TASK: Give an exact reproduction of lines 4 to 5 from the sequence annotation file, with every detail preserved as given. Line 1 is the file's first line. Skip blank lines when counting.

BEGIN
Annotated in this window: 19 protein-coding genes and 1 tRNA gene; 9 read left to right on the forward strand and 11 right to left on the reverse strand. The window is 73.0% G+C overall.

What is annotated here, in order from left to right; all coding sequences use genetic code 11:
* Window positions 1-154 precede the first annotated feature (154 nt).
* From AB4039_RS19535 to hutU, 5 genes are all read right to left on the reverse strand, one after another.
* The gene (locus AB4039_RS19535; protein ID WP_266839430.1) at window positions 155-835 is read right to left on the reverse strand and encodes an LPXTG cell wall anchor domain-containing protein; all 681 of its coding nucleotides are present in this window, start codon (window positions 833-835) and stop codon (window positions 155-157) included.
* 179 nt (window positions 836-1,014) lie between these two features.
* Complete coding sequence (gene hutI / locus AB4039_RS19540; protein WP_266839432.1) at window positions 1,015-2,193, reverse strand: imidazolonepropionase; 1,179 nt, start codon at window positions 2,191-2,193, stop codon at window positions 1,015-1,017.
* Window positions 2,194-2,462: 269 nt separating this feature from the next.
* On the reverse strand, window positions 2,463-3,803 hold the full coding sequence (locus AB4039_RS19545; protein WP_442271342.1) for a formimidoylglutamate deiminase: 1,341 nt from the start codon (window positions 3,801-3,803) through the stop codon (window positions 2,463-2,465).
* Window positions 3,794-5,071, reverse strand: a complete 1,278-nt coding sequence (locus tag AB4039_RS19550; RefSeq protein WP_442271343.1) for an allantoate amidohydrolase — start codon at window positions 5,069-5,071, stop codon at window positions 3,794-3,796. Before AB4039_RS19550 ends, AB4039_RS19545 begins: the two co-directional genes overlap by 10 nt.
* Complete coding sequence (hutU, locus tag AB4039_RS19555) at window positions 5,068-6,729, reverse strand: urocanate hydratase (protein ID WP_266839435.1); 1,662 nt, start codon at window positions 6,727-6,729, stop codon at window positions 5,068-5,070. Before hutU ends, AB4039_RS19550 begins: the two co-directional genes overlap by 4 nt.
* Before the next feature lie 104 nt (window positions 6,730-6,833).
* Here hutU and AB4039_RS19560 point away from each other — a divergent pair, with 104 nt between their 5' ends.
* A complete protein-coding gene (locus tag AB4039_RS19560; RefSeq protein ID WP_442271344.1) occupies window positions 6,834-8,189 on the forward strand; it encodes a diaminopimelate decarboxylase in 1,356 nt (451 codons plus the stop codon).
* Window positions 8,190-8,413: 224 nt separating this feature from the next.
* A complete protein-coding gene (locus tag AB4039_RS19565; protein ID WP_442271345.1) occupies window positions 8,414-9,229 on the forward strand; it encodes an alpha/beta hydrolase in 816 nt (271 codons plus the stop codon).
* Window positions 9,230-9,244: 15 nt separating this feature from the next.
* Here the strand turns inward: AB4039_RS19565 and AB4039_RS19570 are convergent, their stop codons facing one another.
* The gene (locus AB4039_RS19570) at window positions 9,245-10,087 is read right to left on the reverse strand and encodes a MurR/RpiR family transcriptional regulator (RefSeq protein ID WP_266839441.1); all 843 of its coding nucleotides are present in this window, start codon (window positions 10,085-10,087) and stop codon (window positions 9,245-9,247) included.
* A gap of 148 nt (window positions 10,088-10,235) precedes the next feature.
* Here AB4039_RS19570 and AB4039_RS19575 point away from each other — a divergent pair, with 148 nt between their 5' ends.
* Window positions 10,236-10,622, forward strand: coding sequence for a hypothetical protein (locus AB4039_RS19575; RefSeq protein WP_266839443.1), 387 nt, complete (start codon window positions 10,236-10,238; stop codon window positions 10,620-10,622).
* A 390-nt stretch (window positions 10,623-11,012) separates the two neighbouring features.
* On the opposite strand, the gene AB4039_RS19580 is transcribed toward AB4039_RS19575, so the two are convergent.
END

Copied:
* From AB4039_RS19535 to hutU, 5 genes are all read right to left on the reverse strand, one after another.
* The gene (locus AB4039_RS19535; protein ID WP_266839430.1) at window positions 155-835 is read right to left on the reverse strand and encodes an LPXTG cell wall anchor domain-containing protein; all 681 of its coding nucleotides are present in this window, start codon (window positions 833-835) and stop codon (window positions 155-157) included.